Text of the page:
Another important assessment consideration centers on the types of interpretations you intend to use in the course. In general, we can classify interpretations based on assessment into two major categories: Criterion-referenced interpretations and norm-referenced interpretations. Criterion-referenced interpretations interpret results on the basis of some measure of performance that can be interpreted in terms of the degree of mastery. Norm-referenced interpretations use an individual’s standing or rank in relation to some known group. In the online class, you must decide whether you intend to assign grades to individual students, independent of how other students performed on the same assessment or whether the performance of all students impacts the grades of all students.

Grading that uses the percentage of points earned in relation to total points available are one example of a criterion-referenced interpretation. On the other hand, grading on the curve means that the student’s grade is based on his or her rank in the class.

Developing Your Assessment System

Each instructor will need to balance formative and summative assessment considerations with interpretation preferences. The highly personal nature of teaching and assessment beliefs will dictate how you approach your assessment system.
 
Svinicki (1999) suggests that an assessment system should be relevant, reliable, recognizable, and realistic. Relevancy is concerned with ensuring that all assessments accurately reflect the skill, concept, or knowledge being assessed. That is, there is alignment between the learning outcome and the assessment instrument. There should also be a clear and visible relationship between what was taught and what was assessed. One way to ensure this is to develop assessments directly from the learning outcomes or objectives. Reliable assessments should consistently yield similar results. The greater the degree of congruence between your judgment criteria and task requirements, the more reliable the assessment will be over time. Recognizable assessment activities are highly transparent. This means that students know, in specific detail, how they will be assessed and how learning activities prepare them for the assessment. Realistic assessment systems are designed so that the amount of information obtained by the instructor is balanced by the amount of work required by the student. This reduces the tendency for assessments to contain irrelevant elements that waste the student’s time and are not used for interpretation by the instructor.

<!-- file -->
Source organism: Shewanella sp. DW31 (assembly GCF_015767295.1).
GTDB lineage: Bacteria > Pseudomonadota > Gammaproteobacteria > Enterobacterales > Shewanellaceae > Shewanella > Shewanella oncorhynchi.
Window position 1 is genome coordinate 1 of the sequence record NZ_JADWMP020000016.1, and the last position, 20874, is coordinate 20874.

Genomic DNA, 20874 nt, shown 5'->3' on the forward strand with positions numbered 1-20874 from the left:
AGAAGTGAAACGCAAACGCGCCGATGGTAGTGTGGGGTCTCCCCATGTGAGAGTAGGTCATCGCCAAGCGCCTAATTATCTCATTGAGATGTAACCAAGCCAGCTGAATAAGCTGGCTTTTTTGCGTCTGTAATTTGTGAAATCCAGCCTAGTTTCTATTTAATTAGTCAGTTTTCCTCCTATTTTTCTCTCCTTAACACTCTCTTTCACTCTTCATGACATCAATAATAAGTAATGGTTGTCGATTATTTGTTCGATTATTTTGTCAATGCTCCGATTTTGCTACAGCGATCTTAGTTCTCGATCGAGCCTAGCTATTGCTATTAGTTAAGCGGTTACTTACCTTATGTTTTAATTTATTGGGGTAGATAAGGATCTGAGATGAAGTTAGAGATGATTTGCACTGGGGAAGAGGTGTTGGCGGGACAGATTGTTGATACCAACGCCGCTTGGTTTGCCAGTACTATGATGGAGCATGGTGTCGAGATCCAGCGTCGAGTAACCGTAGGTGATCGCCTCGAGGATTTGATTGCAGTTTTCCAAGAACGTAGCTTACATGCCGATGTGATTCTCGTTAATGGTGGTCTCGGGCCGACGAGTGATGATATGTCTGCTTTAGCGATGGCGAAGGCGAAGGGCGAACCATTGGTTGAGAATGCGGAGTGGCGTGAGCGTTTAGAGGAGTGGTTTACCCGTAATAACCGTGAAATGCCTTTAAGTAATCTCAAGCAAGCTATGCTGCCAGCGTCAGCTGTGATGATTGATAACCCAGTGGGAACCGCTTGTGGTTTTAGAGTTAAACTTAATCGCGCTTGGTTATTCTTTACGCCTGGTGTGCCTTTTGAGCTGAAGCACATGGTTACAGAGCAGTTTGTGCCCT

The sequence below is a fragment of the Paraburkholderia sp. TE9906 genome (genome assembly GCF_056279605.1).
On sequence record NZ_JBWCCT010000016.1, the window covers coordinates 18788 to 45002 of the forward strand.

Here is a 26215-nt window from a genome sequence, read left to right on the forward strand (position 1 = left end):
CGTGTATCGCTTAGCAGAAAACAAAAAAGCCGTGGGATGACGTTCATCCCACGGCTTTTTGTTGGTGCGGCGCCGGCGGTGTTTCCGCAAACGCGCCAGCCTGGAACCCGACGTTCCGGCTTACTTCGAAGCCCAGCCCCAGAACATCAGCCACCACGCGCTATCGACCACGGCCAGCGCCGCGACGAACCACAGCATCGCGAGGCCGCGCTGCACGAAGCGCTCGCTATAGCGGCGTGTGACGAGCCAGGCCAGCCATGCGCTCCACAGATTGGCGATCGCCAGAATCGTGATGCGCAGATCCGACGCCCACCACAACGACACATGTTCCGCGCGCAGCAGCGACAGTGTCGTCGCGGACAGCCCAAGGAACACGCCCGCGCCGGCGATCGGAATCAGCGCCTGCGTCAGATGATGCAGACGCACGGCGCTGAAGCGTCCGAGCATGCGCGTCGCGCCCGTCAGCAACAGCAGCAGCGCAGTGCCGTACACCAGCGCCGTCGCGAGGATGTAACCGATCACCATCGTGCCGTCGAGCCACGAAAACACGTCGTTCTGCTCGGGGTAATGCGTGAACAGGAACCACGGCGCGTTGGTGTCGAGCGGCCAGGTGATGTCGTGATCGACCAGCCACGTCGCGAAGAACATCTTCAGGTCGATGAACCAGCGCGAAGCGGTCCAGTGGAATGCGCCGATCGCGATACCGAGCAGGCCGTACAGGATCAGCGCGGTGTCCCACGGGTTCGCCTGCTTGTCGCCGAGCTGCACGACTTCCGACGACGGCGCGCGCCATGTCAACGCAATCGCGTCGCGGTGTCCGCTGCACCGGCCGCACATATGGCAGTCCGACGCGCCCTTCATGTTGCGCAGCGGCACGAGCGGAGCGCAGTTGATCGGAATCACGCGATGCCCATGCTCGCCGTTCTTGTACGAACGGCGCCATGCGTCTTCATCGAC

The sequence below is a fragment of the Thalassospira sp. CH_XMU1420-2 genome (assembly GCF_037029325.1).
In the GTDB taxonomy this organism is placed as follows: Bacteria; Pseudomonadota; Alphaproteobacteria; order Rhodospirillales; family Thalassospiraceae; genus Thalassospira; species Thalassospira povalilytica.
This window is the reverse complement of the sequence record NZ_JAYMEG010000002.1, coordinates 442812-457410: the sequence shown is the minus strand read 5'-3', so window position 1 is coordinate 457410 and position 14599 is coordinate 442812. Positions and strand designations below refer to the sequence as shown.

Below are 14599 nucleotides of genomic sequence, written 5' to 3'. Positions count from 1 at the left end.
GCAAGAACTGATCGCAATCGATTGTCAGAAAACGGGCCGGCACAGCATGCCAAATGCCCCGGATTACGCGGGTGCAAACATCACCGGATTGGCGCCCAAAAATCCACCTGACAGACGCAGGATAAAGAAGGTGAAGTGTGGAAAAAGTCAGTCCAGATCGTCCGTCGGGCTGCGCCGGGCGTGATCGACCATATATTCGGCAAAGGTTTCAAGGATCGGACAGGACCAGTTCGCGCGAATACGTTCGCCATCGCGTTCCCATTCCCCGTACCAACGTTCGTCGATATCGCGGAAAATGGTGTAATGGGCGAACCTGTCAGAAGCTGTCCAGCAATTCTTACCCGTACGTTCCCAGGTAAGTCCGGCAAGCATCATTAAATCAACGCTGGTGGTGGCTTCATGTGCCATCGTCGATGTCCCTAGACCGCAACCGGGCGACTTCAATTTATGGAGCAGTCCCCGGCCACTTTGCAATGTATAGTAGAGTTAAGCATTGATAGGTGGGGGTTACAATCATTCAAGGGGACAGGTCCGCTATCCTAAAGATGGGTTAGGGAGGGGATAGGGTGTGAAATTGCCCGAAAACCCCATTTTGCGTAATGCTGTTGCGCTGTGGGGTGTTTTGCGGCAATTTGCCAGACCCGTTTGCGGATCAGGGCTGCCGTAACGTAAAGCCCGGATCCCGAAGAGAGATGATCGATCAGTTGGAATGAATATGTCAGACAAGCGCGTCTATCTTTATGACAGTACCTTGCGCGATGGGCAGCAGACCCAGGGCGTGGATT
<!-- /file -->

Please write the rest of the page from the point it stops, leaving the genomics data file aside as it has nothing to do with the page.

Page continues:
Conclusion

All of the elements discussed in this document are important for assessment in the online environment. You should decide on your need for ongoing information about student mastery and teaching effectiveness. You should decide on assessments that are used to assign a measure to the degree of mastery. You should reflect on how you intend to interpret the results of these assessments in order to assign grades. Finally, you should consider how to create an assessment system that is relevant, reliable, recognizable, and realistic.

Each consideration for assessment has a definite place in the online course but it is important to realize that no single assessment will successfully serve to meet all of the elements outlined above. Assessment systems, with a balance of formative and summative assessments that align to the four R’s, provide the greatest chance that you will be able to make valid interpretations based on the evidence presented by students.

References

Bocij, P. & Greasley, A. (1999). Can computer-based testing achieve quality and efficiency in assessment? International Journal of Educational Technology, 1(1).

Buzzetto-More, N. & Alade, A. (2006). Best practices in e-assessment. Journal of Information Technology Education 5, 251-269.

Cassady, J. C. & Gridley, B. E. (2005). The effects of online formative and summative assessment on test anxiety and performance. Journal of Technology, Learning, and Assessment, 4(1).

Svinicki, M. (1999). Testing and grading. In Teachers and students A sourcebook for UT-Austin faculty. Austin, TX: Center for Teaching Effectiveness.

page last updated 9/29/2014 2:51 PM